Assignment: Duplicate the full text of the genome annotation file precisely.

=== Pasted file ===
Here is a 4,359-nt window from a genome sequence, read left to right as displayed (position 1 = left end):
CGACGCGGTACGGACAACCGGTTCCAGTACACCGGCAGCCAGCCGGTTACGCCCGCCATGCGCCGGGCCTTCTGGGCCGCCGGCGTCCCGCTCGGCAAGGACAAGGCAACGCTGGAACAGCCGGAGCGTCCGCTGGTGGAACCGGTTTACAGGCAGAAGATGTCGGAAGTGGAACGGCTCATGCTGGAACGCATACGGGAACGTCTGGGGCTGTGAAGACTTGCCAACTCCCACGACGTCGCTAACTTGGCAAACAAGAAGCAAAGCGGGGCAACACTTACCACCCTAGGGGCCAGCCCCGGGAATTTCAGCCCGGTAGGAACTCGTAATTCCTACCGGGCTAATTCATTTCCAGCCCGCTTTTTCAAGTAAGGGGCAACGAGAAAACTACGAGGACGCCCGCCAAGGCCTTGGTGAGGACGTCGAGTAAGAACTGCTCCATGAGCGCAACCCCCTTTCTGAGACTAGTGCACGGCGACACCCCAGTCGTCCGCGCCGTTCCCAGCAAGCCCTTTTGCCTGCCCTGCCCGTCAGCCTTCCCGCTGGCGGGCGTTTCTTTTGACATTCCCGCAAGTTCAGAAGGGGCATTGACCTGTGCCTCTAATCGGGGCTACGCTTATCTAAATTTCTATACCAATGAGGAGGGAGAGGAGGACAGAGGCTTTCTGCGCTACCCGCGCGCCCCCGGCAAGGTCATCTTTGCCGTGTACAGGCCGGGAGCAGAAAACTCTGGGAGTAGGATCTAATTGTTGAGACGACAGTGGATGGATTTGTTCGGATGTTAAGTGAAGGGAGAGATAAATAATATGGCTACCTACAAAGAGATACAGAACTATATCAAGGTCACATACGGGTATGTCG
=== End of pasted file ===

Here is a 4,359-nt window from a genome sequence, read left to right as displayed (position 1 = left end):
CGACGCGGTACGGACAACCGGTTCCAGTACACCGGCAGCCAGCCGGTTACGCCCGCCATGCGCCGGGCCTTCTGGGCCGCCGGCGTCCCGCTCGGCAAGGACAAGGCAACGCTGGAACAGCCGGAGCGTCCGCTGGTGGAACCGGTTTACAGGCAGAAGATGTCGGAAGTGGAACGGCTCATGCTGGAACGCATACGGGAACGTCTGGGGCTGTGAAGACTTGCCAACTCCCACGACGTCGCTAACTTGGCAAACAAGAAGCAAAGCGGGGCAACACTTACCACCCTAGGGGCCAGCCCCGGGAATTTCAGCCCGGTAGGAACTCGTAATTCCTACCGGGCTAATTCATTTCCAGCCCGCTTTTTCAAGTAAGGGGCAACGAGAAAACTACGAGGACGCCCGCCAAGGCCTTGGTGAGGACGTCGAGTAAGAACTGCTCCATGAGCGCAACCCCCTTTCTGAGACTAGTGCACGGCGACACCCCAGTCGTCCGCGCCGTTCCCAGCAAGCCCTTTTGCCTGCCCTGCCCGTCAGCCTTCCCGCTGGCGGGCGTTTCTTTTGACATTCCCGCAAGTTCAGAAGGGGCATTGACCTGTGCCTCTAATCGGGGCTACGCTTATCTAAATTTCTATACCAATGAGGAGGGAGAGGAGGACAGAGGCTTTCTGCGCTACCCGCGCGCCCCCGGCAAGGTCATCTTTGCCGTGTACAGGCCGGGAGCAGAAAACTCTGGGAGTAGGATCTAATTGTTGAGACGACAGTGGATGGATTTGTTCGGATGTTAAGTGAAGGGAGAGATAAATAATATGGCTACCTACAAAGAGATACAGAACTATATCAAGGTCACATACGGGTATGTCG